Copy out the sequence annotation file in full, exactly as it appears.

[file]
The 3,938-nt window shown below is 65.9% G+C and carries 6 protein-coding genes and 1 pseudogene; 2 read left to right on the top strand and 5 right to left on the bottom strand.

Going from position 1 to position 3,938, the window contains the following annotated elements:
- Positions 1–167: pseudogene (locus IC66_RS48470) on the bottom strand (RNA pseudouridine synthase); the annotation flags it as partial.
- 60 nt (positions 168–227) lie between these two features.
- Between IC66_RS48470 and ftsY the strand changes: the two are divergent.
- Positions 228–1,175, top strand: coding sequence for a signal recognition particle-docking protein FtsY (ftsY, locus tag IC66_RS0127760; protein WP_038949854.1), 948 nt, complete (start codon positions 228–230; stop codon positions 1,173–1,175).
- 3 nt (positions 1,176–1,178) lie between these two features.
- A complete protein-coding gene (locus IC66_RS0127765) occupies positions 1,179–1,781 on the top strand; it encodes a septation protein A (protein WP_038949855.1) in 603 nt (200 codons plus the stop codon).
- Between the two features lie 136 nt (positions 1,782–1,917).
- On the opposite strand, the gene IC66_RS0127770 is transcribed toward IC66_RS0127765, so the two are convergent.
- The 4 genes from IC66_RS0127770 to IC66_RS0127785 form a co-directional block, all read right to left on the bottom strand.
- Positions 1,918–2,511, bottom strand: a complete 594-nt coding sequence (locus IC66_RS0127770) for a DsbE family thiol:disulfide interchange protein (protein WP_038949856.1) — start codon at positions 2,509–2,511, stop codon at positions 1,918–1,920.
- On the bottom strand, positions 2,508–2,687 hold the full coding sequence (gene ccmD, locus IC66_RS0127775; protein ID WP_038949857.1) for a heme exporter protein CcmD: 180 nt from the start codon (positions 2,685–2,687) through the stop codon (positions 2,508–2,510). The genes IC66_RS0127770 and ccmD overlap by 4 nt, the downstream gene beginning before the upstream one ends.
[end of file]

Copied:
The 3,938-nt window shown below is 65.9% G+C and carries 6 protein-coding genes and 1 pseudogene; 2 read left to right on the top strand and 5 right to left on the bottom strand.

Going from position 1 to position 3,938, the window contains the following annotated elements:
- Positions 1–167: pseudogene (locus IC66_RS48470) on the bottom strand (RNA pseudouridine synthase); the annotation flags it as partial.
- 60 nt (positions 168–227) lie between these two features.
- Between IC66_RS48470 and ftsY the strand changes: the two are divergent.
- Positions 228–1,175, top strand: coding sequence for a signal recognition particle-docking protein FtsY (ftsY, locus tag IC66_RS0127760; protein WP_038949854.1), 948 nt, complete (start codon positions 228–230; stop codon positions 1,173–1,175).
- 3 nt (positions 1,176–1,178) lie between these two features.
- A complete protein-coding gene (locus IC66_RS0127765) occupies positions 1,179–1,781 on the top strand; it encodes a septation protein A (protein WP_038949855.1) in 603 nt (200 codons plus the stop codon).
- Between the two features lie 136 nt (positions 1,782–1,917).
- On the opposite strand, the gene IC66_RS0127770 is transcribed toward IC66_RS0127765, so the two are convergent.
- The 4 genes from IC66_RS0127770 to IC66_RS0127785 form a co-directional block, all read right to left on the bottom strand.
- Positions 1,918–2,511, bottom strand: a complete 594-nt coding sequence (locus IC66_RS0127770) for a DsbE family thiol:disulfide interchange protein (protein WP_038949856.1) — start codon at positions 2,509–2,511, stop codon at positions 1,918–1,920.
- On the bottom strand, positions 2,508–2,687 hold the full coding sequence (gene ccmD, locus IC66_RS0127775; protein ID WP_038949857.1) for a heme exporter protein CcmD: 180 nt from the start codon (positions 2,685–2,687) through the stop codon (positions 2,508–2,510). The genes IC66_RS0127770 and ccmD overlap by 4 nt, the downstream gene beginning before the upstream one ends.